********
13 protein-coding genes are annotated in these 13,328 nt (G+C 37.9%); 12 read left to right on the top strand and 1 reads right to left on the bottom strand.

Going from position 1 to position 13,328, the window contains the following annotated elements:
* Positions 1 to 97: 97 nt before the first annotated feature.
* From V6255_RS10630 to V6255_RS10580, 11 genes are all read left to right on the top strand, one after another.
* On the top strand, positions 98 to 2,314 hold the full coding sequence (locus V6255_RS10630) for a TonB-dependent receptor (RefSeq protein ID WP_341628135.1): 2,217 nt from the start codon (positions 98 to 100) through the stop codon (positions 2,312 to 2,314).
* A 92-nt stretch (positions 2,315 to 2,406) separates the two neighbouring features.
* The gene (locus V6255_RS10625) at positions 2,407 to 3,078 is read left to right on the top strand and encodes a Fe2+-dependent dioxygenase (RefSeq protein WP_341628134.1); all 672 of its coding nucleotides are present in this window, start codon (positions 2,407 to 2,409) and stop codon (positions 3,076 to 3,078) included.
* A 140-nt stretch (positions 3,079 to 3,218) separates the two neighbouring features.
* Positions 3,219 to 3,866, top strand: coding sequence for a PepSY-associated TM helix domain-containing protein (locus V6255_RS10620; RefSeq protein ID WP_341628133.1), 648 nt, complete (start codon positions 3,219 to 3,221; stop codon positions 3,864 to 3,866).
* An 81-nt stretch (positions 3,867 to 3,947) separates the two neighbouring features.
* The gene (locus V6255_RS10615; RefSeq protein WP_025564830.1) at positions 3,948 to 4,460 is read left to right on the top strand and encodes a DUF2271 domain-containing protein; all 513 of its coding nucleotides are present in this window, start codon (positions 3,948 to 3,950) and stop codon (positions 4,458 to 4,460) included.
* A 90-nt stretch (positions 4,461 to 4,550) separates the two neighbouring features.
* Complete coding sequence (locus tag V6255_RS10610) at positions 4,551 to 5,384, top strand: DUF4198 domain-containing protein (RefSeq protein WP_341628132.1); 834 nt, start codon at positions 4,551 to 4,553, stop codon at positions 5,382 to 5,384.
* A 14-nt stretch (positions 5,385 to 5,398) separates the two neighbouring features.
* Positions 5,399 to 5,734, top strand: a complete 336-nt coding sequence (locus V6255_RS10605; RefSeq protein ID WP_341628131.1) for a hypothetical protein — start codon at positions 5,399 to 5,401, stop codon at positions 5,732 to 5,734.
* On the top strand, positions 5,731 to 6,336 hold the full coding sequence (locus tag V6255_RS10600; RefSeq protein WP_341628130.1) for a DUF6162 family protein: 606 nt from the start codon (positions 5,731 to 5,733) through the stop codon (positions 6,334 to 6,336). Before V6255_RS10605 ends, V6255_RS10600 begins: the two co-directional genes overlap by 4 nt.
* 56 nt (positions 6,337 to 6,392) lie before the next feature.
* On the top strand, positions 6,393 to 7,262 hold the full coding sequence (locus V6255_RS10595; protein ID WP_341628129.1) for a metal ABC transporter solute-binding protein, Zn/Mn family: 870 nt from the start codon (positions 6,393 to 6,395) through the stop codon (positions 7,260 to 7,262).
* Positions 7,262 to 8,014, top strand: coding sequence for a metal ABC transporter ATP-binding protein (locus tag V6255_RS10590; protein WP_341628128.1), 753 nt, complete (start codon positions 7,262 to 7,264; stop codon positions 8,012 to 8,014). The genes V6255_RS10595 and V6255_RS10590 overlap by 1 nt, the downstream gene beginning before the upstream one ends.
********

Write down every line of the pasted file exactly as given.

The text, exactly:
13 protein-coding genes are annotated in these 13,328 nt (G+C 37.9%); 12 read left to right on the top strand and 1 reads right to left on the bottom strand.

Going from position 1 to position 13,328, the window contains the following annotated elements:
* Positions 1 to 97: 97 nt before the first annotated feature.
* From V6255_RS10630 to V6255_RS10580, 11 genes are all read left to right on the top strand, one after another.
* On the top strand, positions 98 to 2,314 hold the full coding sequence (locus V6255_RS10630) for a TonB-dependent receptor (RefSeq protein ID WP_341628135.1): 2,217 nt from the start codon (positions 98 to 100) through the stop codon (positions 2,312 to 2,314).
* A 92-nt stretch (positions 2,315 to 2,406) separates the two neighbouring features.
* The gene (locus V6255_RS10625) at positions 2,407 to 3,078 is read left to right on the top strand and encodes a Fe2+-dependent dioxygenase (RefSeq protein WP_341628134.1); all 672 of its coding nucleotides are present in this window, start codon (positions 2,407 to 2,409) and stop codon (positions 3,076 to 3,078) included.
* A 140-nt stretch (positions 3,079 to 3,218) separates the two neighbouring features.
* Positions 3,219 to 3,866, top strand: coding sequence for a PepSY-associated TM helix domain-containing protein (locus V6255_RS10620; RefSeq protein ID WP_341628133.1), 648 nt, complete (start codon positions 3,219 to 3,221; stop codon positions 3,864 to 3,866).
* An 81-nt stretch (positions 3,867 to 3,947) separates the two neighbouring features.
* The gene (locus V6255_RS10615; RefSeq protein WP_025564830.1) at positions 3,948 to 4,460 is read left to right on the top strand and encodes a DUF2271 domain-containing protein; all 513 of its coding nucleotides are present in this window, start codon (positions 3,948 to 3,950) and stop codon (positions 4,458 to 4,460) included.
* A 90-nt stretch (positions 4,461 to 4,550) separates the two neighbouring features.
* Complete coding sequence (locus tag V6255_RS10610) at positions 4,551 to 5,384, top strand: DUF4198 domain-containing protein (RefSeq protein WP_341628132.1); 834 nt, start codon at positions 4,551 to 4,553, stop codon at positions 5,382 to 5,384.
* A 14-nt stretch (positions 5,385 to 5,398) separates the two neighbouring features.
* Positions 5,399 to 5,734, top strand: a complete 336-nt coding sequence (locus V6255_RS10605; RefSeq protein ID WP_341628131.1) for a hypothetical protein — start codon at positions 5,399 to 5,401, stop codon at positions 5,732 to 5,734.
* On the top strand, positions 5,731 to 6,336 hold the full coding sequence (locus tag V6255_RS10600; RefSeq protein WP_341628130.1) for a DUF6162 family protein: 606 nt from the start codon (positions 5,731 to 5,733) through the stop codon (positions 6,334 to 6,336). Before V6255_RS10605 ends, V6255_RS10600 begins: the two co-directional genes overlap by 4 nt.
* 56 nt (positions 6,337 to 6,392) lie before the next feature.
* On the top strand, positions 6,393 to 7,262 hold the full coding sequence (locus V6255_RS10595; protein ID WP_341628129.1) for a metal ABC transporter solute-binding protein, Zn/Mn family: 870 nt from the start codon (positions 6,393 to 6,395) through the stop codon (positions 7,260 to 7,262).
* Positions 7,262 to 8,014, top strand: coding sequence for a metal ABC transporter ATP-binding protein (locus tag V6255_RS10590; protein WP_341628128.1), 753 nt, complete (start codon positions 7,262 to 7,264; stop codon positions 8,012 to 8,014). The genes V6255_RS10595 and V6255_RS10590 overlap by 1 nt, the downstream gene beginning before the upstream one ends.